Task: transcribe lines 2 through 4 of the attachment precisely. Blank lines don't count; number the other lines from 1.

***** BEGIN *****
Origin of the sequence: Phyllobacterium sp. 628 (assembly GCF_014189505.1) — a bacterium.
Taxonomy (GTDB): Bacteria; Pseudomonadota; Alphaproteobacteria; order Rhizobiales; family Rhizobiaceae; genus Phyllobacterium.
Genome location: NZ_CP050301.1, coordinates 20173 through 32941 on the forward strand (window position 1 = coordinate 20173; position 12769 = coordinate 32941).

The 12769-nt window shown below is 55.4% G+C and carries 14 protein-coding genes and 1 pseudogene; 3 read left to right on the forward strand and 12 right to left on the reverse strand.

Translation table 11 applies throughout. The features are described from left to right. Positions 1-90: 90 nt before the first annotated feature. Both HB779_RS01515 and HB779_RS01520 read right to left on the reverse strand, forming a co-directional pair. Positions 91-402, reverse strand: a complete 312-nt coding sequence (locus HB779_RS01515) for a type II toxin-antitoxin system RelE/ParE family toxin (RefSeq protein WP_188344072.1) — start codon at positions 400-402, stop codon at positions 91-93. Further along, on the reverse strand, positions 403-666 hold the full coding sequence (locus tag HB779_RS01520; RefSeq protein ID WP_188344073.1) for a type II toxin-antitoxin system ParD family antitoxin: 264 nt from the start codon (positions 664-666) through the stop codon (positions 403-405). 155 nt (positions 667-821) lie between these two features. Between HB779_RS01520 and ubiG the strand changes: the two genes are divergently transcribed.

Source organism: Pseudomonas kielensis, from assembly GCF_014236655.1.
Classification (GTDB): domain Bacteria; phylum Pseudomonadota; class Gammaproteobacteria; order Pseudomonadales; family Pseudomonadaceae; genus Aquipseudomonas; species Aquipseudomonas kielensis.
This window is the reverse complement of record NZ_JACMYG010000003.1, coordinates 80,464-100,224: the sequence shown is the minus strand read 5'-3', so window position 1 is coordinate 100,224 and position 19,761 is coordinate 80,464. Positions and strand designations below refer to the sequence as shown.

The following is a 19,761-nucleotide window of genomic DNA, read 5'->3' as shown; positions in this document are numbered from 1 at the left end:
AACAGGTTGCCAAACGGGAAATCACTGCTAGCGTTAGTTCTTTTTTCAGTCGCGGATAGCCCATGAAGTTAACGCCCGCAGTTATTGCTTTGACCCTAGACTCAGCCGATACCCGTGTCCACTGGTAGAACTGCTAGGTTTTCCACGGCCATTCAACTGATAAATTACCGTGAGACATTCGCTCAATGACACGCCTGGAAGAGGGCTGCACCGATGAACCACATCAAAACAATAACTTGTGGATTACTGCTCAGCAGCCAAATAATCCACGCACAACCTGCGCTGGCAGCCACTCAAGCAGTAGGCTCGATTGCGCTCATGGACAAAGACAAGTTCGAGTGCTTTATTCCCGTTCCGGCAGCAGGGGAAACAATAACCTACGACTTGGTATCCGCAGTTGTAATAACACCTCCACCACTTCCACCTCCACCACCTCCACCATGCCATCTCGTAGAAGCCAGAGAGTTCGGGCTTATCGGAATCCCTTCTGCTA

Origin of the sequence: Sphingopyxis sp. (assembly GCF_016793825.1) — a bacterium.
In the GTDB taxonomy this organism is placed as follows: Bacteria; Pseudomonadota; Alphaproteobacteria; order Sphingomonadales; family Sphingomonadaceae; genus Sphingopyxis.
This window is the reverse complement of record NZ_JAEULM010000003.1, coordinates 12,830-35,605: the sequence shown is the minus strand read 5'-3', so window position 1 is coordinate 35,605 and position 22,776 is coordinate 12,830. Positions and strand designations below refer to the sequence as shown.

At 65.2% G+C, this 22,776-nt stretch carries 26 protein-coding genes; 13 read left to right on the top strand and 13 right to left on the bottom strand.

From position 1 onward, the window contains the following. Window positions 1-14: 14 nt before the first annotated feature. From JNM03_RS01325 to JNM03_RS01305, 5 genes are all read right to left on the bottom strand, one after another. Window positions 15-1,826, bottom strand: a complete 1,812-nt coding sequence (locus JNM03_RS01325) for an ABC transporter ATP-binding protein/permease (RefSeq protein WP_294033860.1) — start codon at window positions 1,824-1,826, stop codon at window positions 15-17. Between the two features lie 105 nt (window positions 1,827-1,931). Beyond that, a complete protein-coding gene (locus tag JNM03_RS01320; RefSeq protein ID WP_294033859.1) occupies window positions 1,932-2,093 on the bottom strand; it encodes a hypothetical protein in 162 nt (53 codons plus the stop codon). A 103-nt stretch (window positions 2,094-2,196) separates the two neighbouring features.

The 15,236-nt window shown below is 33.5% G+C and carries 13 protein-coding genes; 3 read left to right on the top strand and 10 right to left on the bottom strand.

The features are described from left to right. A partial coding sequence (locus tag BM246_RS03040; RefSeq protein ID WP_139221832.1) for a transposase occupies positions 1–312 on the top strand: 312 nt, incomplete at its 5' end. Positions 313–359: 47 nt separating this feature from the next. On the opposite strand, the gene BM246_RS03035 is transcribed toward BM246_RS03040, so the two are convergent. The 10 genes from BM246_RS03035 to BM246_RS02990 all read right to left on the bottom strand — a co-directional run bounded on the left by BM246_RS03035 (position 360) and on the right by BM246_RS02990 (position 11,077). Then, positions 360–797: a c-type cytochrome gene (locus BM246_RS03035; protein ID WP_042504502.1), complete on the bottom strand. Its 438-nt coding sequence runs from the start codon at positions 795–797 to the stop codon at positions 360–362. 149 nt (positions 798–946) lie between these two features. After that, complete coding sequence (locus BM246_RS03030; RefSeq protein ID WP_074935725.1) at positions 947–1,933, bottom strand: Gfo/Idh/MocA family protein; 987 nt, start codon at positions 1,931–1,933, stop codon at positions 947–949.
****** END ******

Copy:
Taxonomy (GTDB): Bacteria; Pseudomonadota; Alphaproteobacteria; order Rhizobiales; family Rhizobiaceae; genus Phyllobacterium.
Genome location: NZ_CP050301.1, coordinates 20173 through 32941 on the forward strand (window position 1 = coordinate 20173; position 12769 = coordinate 32941).

The 12769-nt window shown below is 55.4% G+C and carries 14 protein-coding genes and 1 pseudogene; 3 read left to right on the forward strand and 12 right to left on the reverse strand.